226 F2d 681 Goldberg v. J Hoffman

226 F.2d 681

55-2 USTC P 9686

Alexander M. GOLDBERG, Petitioner,

v.

Honorable Julius J. HOFFMAN, United States District Judge

for the Northern District of Illinois, Eastern

Division, Respondent.

No. 11469.

United States Court of Appeals Seventh Circuit.

Oct. 13, 1955.

Rehearing Denied Oct. 20, 1955.

Joseph A. Struett, Chicago, Ill., for petitioner.

Robert Tieken, U.S. Atty., John Peter Lulinski, Asst. U.S. Atty., Chicago, Ill., for respondent.

Before MAJOR, FINNEGAN and LINDLEY, Circuit Judges.

LINDLEY, Circuit Judge.

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1

In our opinion of August 22, 1955, 225 F.2d 463, we disposed of the issues raised by this petition for mandamus insofar as it applied to the Attorney-General of the United States, the Assistant Attorney-General and the United States Attorney, on motions to dismiss, which we granted. No such motion having been made in behalf of Judge Hoffman, against whom also the petition runs, the cause remained for disposition as to him upon hearing.

2

Many of the facts related by petitioner and relied upon by him in support of his prayer for relief appear in our earlier opinion and it is unnecessary to repeat them. Furthermore, it is obvious that, insofar as the petition seeks a remedial order as to events occurring during the progress of the prosecution up to and including the trial and the verdict of guilty on April 25, 1955, this court is without power, on an application for writ of mandamus, to review alleged errors on the part of the trial judge, for the reason that an appeal in due course from the final judgment will adequately present to us the question of whether error has intervened. This follows as a matter of law, because a petition for a writ of mandamus is not available for use as an appeal. It is an extraordinary remedy to be granted only in extraordinary cases. As the Supreme Court said, in Ex parte Fahey, 332 U.S. 258, at page 260, 67 S.Ct. 1558, at page 1559, 91 L.Ed. 2041: 'These remedies should be resorted to only where appeal is a clearly inadequate remedy. We are unwilling to utilize them as a substitute for appeal. As extraordinary remedies, they are reserved for really extraordinary causes.' Consequently, the only proper prayer for relief in the present petition lies in the averment that defendant's physical condition is such that his life will be gravely in danger if he is sentenced in pursuance of the verdict of guilty. It was to prevent the entry of such a judgment that petitioner, defendant in the criminal case below, filed with us his application for extraordinary relief. It is averred in this respect that the district court had overruled the motion for a new trial and had set May 25, 1955 as the date for entry of final judgment. Before that day arrived petitioner sought a writ in this court.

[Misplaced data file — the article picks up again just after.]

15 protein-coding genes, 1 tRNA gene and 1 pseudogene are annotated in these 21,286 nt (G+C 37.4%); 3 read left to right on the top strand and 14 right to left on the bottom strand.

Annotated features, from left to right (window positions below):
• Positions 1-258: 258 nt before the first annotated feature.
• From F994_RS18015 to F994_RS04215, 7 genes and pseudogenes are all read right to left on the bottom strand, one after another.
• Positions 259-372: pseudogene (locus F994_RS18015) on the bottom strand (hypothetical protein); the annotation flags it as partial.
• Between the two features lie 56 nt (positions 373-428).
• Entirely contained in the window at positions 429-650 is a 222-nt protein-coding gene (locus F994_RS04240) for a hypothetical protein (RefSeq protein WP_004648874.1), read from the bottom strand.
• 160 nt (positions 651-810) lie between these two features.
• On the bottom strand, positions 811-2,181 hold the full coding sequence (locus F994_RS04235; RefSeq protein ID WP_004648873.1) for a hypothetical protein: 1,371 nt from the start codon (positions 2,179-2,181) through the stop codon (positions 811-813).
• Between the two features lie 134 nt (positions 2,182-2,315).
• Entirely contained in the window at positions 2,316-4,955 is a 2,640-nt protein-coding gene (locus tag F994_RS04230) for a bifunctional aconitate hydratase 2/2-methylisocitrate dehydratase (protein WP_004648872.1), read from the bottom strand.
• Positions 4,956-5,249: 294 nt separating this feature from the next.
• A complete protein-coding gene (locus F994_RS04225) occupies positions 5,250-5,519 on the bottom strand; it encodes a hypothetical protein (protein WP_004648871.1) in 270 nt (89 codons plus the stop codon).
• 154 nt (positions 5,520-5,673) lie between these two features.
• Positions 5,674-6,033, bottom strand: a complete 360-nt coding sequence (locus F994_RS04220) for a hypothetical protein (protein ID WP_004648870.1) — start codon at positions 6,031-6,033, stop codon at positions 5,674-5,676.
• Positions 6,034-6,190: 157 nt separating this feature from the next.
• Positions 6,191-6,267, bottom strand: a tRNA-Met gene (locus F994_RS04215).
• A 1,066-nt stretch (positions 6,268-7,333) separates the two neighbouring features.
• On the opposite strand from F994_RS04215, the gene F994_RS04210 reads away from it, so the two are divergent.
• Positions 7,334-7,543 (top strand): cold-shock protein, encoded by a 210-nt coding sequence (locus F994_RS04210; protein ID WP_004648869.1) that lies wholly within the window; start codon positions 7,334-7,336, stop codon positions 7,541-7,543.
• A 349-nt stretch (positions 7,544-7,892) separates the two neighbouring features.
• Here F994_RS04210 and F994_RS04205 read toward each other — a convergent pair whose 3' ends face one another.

3

It is clear, then, that the specific question confronting us is whether we should issue a writ of extraordinary character to prevent the entry of a final judgment, in view of the fact that it appears undisputed from the sworn averments of the petition, not contradicted, that such action is likely to bring on another heart attack, which may be fatal to petitioner. The intrinsic weakness in petitioner's case lies in the fact, that, after his motion for new trial had been overruled, he filed no application in the trial court for postponement of sentence and made no showing by affidavits of doctors or of other persons, in support of a postponement or continuance but came to this court immediately for a writ of mandamus. Such a writ, says the Supreme Court in State of Virginia v. Rives, 100 U.S. 313, 323, 25 L.Ed. 667, 'does not lie to control judicial discretion, except when that discretion has been abused.' Here the discretion has not been exercised. There has been no appeal to the trial court to postpone what is said will be dangerous to plaintiff. In other words, we are asked, in advance, to mandamus the trial judge to desist from exercising his judicial functions. This we cannot do. We cannot indulge the violent presumption that, sometime in the future, he will abuse the discretion vested in him; we can act only when and if it is shown that he has abused it. In the meantime we must assume, until the contrary occurs, that he will, in the proper discharge of the functions of his office, exercise a wise discretion in what seems to be, from the record before us, a highly precarious situation for the defendant. Until it is shown that such discretion has been abused, we are without power to act.

4

The stay heretofore entered is vacated and the petition is dismissed at the cost of petitioner.